Tuesday, 27 August 2013

Don Det Notes, Continued

With my last post, Bière de Route (Road Beer) blog just went past 7,000 views! I would celebrate with a Lao-Lao shot...

I was supposed to call Ken today at 8pm (8am one day in the future for him) but Skype wouldn't open... Bo pa nyan.

Without wasting further time:

Friendship Bracelets

When you do something nice for someone here in Laos, they tie a little colourful string bracelet to your wrist as a way to say thank you. I noticed that trend in Cambodia too, to a lesser degree. I really like the concept.

I got my first bracelet (pink) in Angkor Wat after praying to a Buddha statue and making a donation. A Cambodian woman, all smiles, grabbed my arm before I could leave and tied skillfully the string while chanting softly.

I got a head rush from the sheer spirituality.

During my Bolivan plateau loop I stayed in a bungalow by the side of a small, quiet river. The place was very clean and calm and left a nice impression on me.

When I checked out at reception (a desk under a bamboo roof) the next morning I took the time to thank the staff for their welcome and told them how nice their place was.

The lady seemed very happy with my remark: she let out a very american "awwwww", grabbed a small straw pot hanging from the ceiling, reached inside and produced 3 bracelets, 2 bright yellow and 1 half yellow and half brown, which she tied softly to my wrist. She then joined her hands together to her chin and said a cheerful "Kup Chaï Laï Laï" (Thank you very much) to which I replied by joining my hands together up to my nose - the respectful height for a salute to someone older than you - and repeating my best Kup Chaï... they apparently don't have a word for "You're welcome".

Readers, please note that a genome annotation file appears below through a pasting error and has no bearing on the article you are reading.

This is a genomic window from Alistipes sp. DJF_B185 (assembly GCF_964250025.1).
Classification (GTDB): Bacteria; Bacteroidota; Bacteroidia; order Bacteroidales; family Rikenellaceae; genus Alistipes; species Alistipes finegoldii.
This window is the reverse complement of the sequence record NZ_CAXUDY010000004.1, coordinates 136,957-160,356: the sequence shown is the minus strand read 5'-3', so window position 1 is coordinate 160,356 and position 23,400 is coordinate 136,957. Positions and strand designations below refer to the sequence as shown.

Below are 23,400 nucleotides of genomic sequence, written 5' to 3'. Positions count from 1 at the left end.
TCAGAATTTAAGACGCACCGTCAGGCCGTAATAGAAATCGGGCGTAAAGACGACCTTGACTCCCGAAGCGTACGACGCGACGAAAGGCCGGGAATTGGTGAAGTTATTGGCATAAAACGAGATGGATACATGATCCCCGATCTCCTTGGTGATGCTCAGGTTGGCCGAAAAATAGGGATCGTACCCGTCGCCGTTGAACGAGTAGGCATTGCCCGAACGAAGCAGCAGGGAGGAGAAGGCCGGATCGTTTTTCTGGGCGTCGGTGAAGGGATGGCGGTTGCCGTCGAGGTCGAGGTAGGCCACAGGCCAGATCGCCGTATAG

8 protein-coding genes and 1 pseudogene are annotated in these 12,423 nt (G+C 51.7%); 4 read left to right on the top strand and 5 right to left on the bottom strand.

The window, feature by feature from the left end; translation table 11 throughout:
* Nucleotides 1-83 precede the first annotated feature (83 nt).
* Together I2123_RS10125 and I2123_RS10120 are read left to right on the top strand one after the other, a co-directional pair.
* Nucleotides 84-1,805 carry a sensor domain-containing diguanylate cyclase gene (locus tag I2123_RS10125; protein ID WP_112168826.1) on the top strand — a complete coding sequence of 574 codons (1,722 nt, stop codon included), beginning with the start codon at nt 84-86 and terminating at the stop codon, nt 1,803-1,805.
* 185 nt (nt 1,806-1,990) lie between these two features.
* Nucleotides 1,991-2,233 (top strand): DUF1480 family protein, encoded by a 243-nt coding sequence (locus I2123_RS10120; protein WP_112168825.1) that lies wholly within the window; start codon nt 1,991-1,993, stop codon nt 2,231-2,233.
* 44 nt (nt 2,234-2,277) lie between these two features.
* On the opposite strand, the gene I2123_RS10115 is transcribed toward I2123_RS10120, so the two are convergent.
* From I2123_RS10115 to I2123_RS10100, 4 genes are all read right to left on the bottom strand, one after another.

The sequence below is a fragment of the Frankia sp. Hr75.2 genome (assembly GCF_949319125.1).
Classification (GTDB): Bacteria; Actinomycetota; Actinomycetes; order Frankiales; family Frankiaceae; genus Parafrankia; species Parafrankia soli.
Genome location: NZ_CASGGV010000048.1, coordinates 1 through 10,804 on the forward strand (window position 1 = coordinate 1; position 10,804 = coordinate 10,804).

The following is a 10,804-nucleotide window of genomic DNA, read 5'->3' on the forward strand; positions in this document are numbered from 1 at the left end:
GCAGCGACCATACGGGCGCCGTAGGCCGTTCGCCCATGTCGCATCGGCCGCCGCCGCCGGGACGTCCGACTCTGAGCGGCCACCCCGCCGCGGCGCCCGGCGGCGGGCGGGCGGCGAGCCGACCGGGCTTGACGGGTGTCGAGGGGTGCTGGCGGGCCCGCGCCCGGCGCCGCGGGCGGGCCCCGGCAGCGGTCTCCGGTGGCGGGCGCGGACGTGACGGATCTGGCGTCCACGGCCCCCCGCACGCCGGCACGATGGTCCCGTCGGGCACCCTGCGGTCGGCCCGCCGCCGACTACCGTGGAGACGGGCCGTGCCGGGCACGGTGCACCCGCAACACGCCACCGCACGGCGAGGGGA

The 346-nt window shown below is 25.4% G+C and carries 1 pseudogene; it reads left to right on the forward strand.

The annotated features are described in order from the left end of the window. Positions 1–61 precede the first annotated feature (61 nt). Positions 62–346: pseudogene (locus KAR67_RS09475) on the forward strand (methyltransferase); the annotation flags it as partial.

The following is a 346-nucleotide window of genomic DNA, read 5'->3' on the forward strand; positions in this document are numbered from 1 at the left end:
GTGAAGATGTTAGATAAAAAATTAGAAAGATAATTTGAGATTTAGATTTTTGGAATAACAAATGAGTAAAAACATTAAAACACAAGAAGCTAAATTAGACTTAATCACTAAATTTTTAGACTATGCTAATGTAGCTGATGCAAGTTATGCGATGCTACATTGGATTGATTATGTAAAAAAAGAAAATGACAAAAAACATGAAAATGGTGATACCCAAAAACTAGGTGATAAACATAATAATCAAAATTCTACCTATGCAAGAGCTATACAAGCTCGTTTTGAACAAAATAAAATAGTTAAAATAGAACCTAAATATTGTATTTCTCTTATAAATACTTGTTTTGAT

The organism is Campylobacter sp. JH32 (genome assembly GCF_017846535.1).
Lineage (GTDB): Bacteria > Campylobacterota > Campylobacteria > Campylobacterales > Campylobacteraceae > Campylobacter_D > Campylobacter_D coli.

I think the mother of the family actually makes them herself and to me it makes them even more significant and symbolic.

I received a lot of those bracelets while attending Don Det parties and weddings (there seemed to be one every week) and sometimes had to take them off because they were tied too loosely. At some point Ken remarked that I was starting to have a lot of them and compared me to Manni, a man from England that had been on the island for 2 years and was pretty much running Happy Bar.

"Have you seen Manni's arms? He has so many friends! So much time for so much friends".

On my last day on Don Det I was eating at the neighbors' restaurant (which had become tradition since I was feeling guilty at making Ban cook for me during her ever-rare time off) when I announced to them that I was leaving. The mother of the family seemed very sad and gave me another 3 bracelets and we took family pictures. The eldest daughter came to me and talked very softly in Lao for a minute - the grandma seemed intent on us getting wed one day - and the kids all laughed.

4 days ago I cut loose my bracelets. I was still carrying most of them to the point where I have a paler spot on my wrist where they were. I had to cut them because I got a new job dishwashing at a friend's bar and I didn't want them to get ruined by the constant water.

They had been a constant reminder of my good times now past and the ones to come as I sometimes struggle to get up in the morning.

Monday, 19 August 2013